Middleware Tech

June 7, 2010

Web service proxy in datapower

Filed under: DP Documents,IBM DataPower — Vijay Nekkanti @ 12:13 am

Ho to configure webservice proxy in datapower?

http://www.ibm.com/developerworks/websphere/library/techarticles/0802_rohmann/0802_rohmann.html

Multi-protocol Gateway

Filed under: DP Documents,IBM DataPower — Vijay Nekkanti @ 12:05 am

How to use Multi protocol gateway in the datapower devise?

http://www.ibm.com/developerworks/websphere/library/techarticles/0703_crocker/0703_crocker.html

May 8, 2010

Integrating DataPower with WebSphere MQ

Filed under: DP Documents,IBM DataPower,WAS — kmkumar @ 10:00 pm

http://www.ibm.com/developerworks/websphere/library/techarticles/0703_crocker/0703_crocker.html

http://www-01.ibm.com/support/docview.wss?uid=swg21255199&aid=1

May 5, 2010

Datapower integration with websphere

Filed under: DP Documents,IBM DataPower,WAS — kmkumar @ 10:53 pm

Monitoring WebSphere DataPower SOA Appliances

http://www.ibm.com/developerworks/websphere/library/techarticles/1003_rasmussen/1003_rasmussen.html

Managing WebSphere DataPower SOA Appliances via the WebSphere Application Server V7 Administrative Console

http://www.ibm.com/developerworks/websphere/library/techarticles/1003_das/1003_das.html

April 27, 2010

WSRR Set-Up, Administration & Standards

Filed under: DP Documents,IBM DataPower,WAS — kmkumar @ 10:04 pm

http://www.redbooks.ibm.com/redpapers/pdfs/redp4559.pdf

http://www.labor.state.ny.us/cioshares/pdf/WSRR_SetUp_Admin_&Standards.pdf

http://www.websphereusergroup.org.uk/uploadedfiles/25_16_AvoidingWSChaosWSRR.pdf

April 5, 2010

Installing the new DataPower Appliance

Filed under: IBM DataPower — Vijay Nekkanti @ 12:04 am

Initializing the appliance

To initialize the appliance:

1. After the booting is complete, press Enter to access a login prompt .

2. Login with user ID of admin and a password of password. In some cases, the password can be admin or admin.

3. Review the licensing information, type accept to continue

4. When logging in as admin for the first time, change the admin password when prompted.

Remember: Make sure you remember the new password since you cannot reset it.

Setting up the appliance by using CLI commands

We use a small subset of the CLI commands to configure minimum connectivity and enable the Web Management Interface. After you configure the Web Management Interface, you can use a browser to access the appliance and perform additional interface and service configuration as defined in the WebGUI documentation.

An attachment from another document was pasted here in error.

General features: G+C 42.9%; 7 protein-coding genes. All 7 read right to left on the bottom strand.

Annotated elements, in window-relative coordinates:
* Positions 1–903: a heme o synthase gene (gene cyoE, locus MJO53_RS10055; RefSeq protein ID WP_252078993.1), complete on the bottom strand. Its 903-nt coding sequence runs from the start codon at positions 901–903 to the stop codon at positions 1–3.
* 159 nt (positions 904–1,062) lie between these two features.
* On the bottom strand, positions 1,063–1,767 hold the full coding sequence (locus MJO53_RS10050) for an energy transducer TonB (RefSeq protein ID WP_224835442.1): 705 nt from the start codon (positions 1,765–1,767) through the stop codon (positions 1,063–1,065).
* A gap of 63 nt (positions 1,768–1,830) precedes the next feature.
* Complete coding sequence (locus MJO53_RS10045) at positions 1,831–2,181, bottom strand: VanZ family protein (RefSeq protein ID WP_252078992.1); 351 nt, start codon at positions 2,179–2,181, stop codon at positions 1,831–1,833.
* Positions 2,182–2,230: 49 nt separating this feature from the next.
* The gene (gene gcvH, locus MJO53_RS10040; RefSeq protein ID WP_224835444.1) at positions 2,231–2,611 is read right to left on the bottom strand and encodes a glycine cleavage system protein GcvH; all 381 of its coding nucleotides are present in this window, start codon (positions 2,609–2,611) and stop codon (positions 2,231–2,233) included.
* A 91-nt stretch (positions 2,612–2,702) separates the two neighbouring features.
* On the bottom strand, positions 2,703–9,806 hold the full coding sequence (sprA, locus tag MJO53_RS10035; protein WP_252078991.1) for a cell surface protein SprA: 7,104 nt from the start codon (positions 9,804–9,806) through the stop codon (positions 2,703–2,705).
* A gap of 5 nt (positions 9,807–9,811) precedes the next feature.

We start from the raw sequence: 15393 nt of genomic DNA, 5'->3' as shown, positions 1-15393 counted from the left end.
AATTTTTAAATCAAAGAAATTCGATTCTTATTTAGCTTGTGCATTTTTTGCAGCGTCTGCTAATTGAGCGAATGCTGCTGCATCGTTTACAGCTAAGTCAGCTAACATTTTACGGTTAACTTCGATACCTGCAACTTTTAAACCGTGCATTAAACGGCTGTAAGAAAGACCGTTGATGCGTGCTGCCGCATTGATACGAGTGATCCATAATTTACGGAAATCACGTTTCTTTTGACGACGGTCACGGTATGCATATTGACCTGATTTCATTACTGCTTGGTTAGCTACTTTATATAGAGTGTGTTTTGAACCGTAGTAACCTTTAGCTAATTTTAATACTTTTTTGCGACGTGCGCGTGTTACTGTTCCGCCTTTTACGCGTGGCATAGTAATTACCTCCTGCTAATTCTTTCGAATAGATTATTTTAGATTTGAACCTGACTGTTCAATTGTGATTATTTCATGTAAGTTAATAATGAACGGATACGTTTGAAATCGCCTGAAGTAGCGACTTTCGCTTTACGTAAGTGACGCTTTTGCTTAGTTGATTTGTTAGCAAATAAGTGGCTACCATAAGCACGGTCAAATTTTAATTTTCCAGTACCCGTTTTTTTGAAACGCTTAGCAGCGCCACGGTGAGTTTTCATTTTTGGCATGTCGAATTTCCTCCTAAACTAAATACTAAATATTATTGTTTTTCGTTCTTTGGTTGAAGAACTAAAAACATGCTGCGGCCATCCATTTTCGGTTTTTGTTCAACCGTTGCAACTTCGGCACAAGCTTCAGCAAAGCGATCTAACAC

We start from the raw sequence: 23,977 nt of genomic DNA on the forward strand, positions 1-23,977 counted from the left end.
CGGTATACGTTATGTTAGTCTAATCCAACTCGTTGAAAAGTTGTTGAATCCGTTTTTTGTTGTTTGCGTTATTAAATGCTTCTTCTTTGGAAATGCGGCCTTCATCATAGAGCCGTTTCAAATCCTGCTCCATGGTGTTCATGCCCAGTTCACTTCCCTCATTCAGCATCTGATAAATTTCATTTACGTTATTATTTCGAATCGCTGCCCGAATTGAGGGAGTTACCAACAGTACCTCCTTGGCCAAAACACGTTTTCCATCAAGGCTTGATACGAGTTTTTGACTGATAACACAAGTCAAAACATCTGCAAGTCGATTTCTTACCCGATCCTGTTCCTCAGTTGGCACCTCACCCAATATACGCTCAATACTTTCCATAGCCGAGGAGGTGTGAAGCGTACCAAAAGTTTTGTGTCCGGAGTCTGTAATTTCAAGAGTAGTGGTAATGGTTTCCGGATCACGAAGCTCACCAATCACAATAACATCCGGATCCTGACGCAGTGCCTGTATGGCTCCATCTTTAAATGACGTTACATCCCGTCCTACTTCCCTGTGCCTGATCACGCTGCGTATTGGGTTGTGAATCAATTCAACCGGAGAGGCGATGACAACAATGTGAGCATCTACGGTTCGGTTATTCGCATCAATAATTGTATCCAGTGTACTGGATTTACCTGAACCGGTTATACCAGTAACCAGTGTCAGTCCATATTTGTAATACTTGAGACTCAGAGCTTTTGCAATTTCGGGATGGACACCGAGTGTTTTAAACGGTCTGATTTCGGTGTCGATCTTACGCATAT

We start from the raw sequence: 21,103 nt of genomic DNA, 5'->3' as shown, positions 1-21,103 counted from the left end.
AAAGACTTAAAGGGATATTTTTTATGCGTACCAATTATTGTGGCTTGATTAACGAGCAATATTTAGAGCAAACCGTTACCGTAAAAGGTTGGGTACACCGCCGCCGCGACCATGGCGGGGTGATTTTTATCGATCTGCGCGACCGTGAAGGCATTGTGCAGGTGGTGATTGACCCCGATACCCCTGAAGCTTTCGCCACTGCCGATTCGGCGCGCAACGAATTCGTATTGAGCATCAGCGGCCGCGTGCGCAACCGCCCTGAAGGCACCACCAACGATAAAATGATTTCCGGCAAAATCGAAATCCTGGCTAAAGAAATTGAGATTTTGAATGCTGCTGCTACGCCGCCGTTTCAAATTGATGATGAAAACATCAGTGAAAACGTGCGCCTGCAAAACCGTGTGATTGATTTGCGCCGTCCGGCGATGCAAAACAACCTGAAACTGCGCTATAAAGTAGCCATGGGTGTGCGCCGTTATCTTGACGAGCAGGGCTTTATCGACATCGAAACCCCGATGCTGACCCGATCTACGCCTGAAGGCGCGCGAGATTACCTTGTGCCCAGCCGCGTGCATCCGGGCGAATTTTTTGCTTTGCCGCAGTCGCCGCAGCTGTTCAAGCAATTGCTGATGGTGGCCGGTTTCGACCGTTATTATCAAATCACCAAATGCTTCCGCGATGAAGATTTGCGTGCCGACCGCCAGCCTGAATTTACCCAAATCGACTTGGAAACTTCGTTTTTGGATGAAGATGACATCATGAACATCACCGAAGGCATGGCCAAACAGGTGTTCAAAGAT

1. Enter the Global configuration mode:

Command :   configure terminal

Global configuration mode: Most of the CLI commands that are used for configuring the device work only in the Global                                                                                                  configuration mode.

2. Access the Management Interface Configuration mode

Command :   int mgmt0

3. Assign an IP address:

Command :   ip address IPADDRESS/23

The value 23: The value 23 is the short hand for assigning the subnet. Consult your system administrator for the                                                                                    appropriate subnet assignment.

4.  Set the default gateway

Command : ip default gateway [Gateway IP]

5. Exit the Management Interface Configuration mode:

Command : exit

6. Enter the Web Management Interface mode:

Command : web-mgmt

7. View the current settings:

Command : show

Port 9090: The Web Management Interface runs on port 9090 by default.

8. Enable the service for use:

Command : admin-state enabled

DataPower objects: All objects in DataPower are shipped as disabled. Therefore, you must be enable them before use.

9. Display the configuration for the Web Management Service:

Command : show

10.  Exit the Web Management configuration:

Command : exit

11. Save your configuration settings:

Command : write mem

12. To verify that the WebGUI is available, launch your browser to connect to the appliance by using the HTTPS protocol:

Command : https://9.42.170.231:9090

As an alternative to this step, you can access the appliance by using SSH. This method is often convenient to use when you must use CLI remotely. To enable SSH, type the ssh command as shown

The DataPower Web Login Page opens as shown in Figure.  If this page does not open, refer to the IBM WebSphere DataPower Common Installation Guide for guidance. You can download this guide from the Web at the following address:

https://www14.software.ibm.com/webapp/iwm/web/reg/download.do?source=swg-datapower&S_PKG=xi50_9003_s2&dlmethod=http

Launching the webGUI

Log in to the WebGUI to access the DataPower console as explained in the following steps:

1. On the Welcome page in the User field, type your user name. In our scenario, we enter the default ID of admin.

2. Enter the Password for this account. The admin password was reset when the device was initialized.

3. Select the default domain. The default domain is the only domain that is available when the device is initialized.

4. Click the Login button.

When you log in, a Web page is displayed that has two sections: the Control Panel and the navigation bar on the left side of the page. The Control Panel is a graphical, Web-based tool that is used to configure and manage the DataPower appliance. Most of the management actions that are accessed via the CLI commands can also be performed by using the WebGUI. The WebGUI supports the full range of administrative activities, including the creation and management of services. In addition, every page of the WebGUI contains links with help messages.

the Control Panel is grouped into three main sections: Services, Monitoring and Troubleshooting, and Files and Administration. They contain shortcuts to some menus on the navigation bar that are accessed  often.

The navigation bar consists of five menus that provide the ability to perform configuration or management tasks. We use each of the main tabs on the navigation bar in this example. The configuration items that are created are accessible from the navigation bar and are internally represented as objects for reuse.

April 4, 2010

Connectiong Data Power Appliance

Filed under: IBM DataPower — Vijay Nekkanti @ 8:57 pm

Connecting the DataPower Appliance